Brentwood Park History

1914

“On the north stretch rich farming lands that were once illimitable prairies. Westward is a chain of hills which make a beautiful purplish background for the intervening fields in various shades of green and gold.”

—Dr. John Preston, Superintendent, State Asylum (Austin State Hospital), describing the land north and west of the hospital, where Brentwood and Crestview are today

1927

“The house where I’ve lived the past 40 years is on land where I picked cotton when I was 10 years old — some 80 years ago. Daddy would round up a truckload of kids and go out way past the city limits (45th Street). We’d pick cotton on land owned by two old fellers whose names I don’t remember, but I recognized the area when we moved there. Back then, I could pick 150-200 pounds a day.”

—A neighbor on Vallejo

1946

The eastern half of Crestview and most of Brentwood were annexed by the City of Austin, except for north of Koenig Lane and west of Arroyo Seco.

Early 1950s

“I remember when most streets weren’t paved. Cornfields across from [Brentwood Elementary School]. Many bluebonnets and sunflowers. Burnet Road and Woodrow were unpaved.”

—Sylvia Conoley

1950

One Brentwood neighbor, Mae Waggoner, moved to her home on Justin Lane on March 6, 1950. It was a bitterly cold day. Several homes on the block, including the Waggoners’, had no heat.  Mae and her husband “lit a fire” under the responsible parties, and they all soon were snug and warm in their new homes. After settling in, Mae and her husband focused their energies on raising their two children and later improving Brentwood Park behind their house.

1951

Brentwood Park, once a cornfield between Brentwood Elementary and the homes on Justin Lane, was acquired by the City of Austin, and Brentwood Elementary School opened.

1952

There were few trees in the new park—only a few hackberry and walnut. Neighbors formed the Brentwood Recreation Club to help develop and maintain the school and park grounds.

The city had no money for trees but offered to dig holes for them. While picnicking and fishing with a cousin along Onion Creek, Mae and her husband saw that the sycamore trees lining it were thick, practically choking it. They could have all the sycamores they wanted to plant in the park. On March 15, club members and the City of Austin planted 48 trees at the park.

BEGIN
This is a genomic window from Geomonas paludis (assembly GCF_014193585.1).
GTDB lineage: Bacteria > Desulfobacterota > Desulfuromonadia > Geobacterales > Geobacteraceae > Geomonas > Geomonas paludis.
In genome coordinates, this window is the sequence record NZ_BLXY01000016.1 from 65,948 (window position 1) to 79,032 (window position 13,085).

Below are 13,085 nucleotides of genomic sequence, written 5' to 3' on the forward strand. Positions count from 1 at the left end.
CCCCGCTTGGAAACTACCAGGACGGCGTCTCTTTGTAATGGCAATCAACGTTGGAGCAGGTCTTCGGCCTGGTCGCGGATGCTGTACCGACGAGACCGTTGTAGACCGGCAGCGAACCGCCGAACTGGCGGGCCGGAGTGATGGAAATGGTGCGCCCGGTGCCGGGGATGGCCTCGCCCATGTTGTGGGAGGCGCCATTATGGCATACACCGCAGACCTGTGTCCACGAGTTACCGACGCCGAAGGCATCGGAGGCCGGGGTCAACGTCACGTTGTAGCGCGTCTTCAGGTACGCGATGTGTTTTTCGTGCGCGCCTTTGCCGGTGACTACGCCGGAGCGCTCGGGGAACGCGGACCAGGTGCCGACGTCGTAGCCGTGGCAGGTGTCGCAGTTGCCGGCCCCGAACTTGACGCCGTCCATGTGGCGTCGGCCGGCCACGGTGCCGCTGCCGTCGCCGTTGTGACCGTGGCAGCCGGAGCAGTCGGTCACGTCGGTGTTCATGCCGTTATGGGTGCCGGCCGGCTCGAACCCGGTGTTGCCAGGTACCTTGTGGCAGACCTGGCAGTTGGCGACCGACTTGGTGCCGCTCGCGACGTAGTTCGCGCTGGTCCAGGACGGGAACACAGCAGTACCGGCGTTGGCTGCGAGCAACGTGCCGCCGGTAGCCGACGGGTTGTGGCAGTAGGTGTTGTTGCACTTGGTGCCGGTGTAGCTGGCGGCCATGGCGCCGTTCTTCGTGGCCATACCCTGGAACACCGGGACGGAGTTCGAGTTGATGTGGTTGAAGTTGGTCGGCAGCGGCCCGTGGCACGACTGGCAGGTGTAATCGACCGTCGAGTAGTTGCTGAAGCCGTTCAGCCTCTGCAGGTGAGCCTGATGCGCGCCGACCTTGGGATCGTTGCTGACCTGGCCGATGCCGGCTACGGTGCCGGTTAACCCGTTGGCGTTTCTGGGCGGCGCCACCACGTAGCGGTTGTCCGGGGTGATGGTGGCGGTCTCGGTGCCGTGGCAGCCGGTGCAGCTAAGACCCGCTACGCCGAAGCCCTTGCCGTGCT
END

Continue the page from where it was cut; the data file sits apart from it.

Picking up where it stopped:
Fifteen members of the Brentwood Recreation Club met to plan a May festival, which helped raise funds for playground equipment.

1953

The Brentwood Recreation Club helped build the stage at Brentwood Elementary School. At the time, Harold Ingersol was president of the club.

1954

In February, the Brentwood Recreation Club and the PTA held their annual planting of trees and shrubs on the school grounds and playground. Everyone was invited to:

“Bring your garden tools, and let’s make our school and park one of the most beautiful in town!”

For the first ten years there was a summer park director and planned activities, Mae Waggoner said. The school and park shared the grounds and the gym. Mae remembers regular potluck dinners in the summer, with volleyball games and horseshoe competitions.

In the winter there were dances in the school gym. “The Schlessingers were beautiful dancers—the Fred Astaire and Ginger Rogers of the neighborhood,” Mae said. They shared their talents by giving impromptu lessons in the waltz or the two-step to anyone who wanted to learn.

Over the years, Mae Waggoner has visited the park, meeting neighbors old and new and helping care for the trees. She also has attended the Violet Crown Festival when it is held in Brentwood Park. A night of thunderstorms preceded the 2006 festival, and the ground was saturated the next morning. As volunteers worked to fill in soggy spots, Mae walked up and offered bags of mulch from her garage.

Today

The park is a mix of original and newly planted trees. During the ongoing drought, Friends of Brentwood Park volunteers continue to mulch and water the older trees. Other completed projects include a park master plan and a park pavilion. Find out how you can help here.

Sources include From Abercrombie to the Violet Crown by Susan Burneson and the website violetcrownvoices.com.

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